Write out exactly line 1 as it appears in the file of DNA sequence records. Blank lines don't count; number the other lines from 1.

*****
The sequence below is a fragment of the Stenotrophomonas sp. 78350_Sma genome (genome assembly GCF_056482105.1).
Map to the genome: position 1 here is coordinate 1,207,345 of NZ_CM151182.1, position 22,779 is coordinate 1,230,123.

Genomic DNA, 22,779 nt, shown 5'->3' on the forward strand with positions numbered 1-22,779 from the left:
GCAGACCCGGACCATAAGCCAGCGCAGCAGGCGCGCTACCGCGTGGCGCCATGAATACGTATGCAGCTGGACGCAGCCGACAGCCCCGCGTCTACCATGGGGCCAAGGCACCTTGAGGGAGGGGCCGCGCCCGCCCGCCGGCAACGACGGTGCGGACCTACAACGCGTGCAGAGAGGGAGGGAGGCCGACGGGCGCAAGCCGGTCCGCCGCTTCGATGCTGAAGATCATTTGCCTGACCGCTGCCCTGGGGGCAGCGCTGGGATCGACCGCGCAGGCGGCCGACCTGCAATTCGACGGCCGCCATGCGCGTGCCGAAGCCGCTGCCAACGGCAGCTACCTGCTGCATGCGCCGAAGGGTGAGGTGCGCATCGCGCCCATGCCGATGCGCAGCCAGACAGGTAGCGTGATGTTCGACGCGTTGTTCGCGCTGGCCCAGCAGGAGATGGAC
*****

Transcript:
The sequence below is a fragment of the Stenotrophomonas sp. 78350_Sma genome (genome assembly GCF_056482105.1).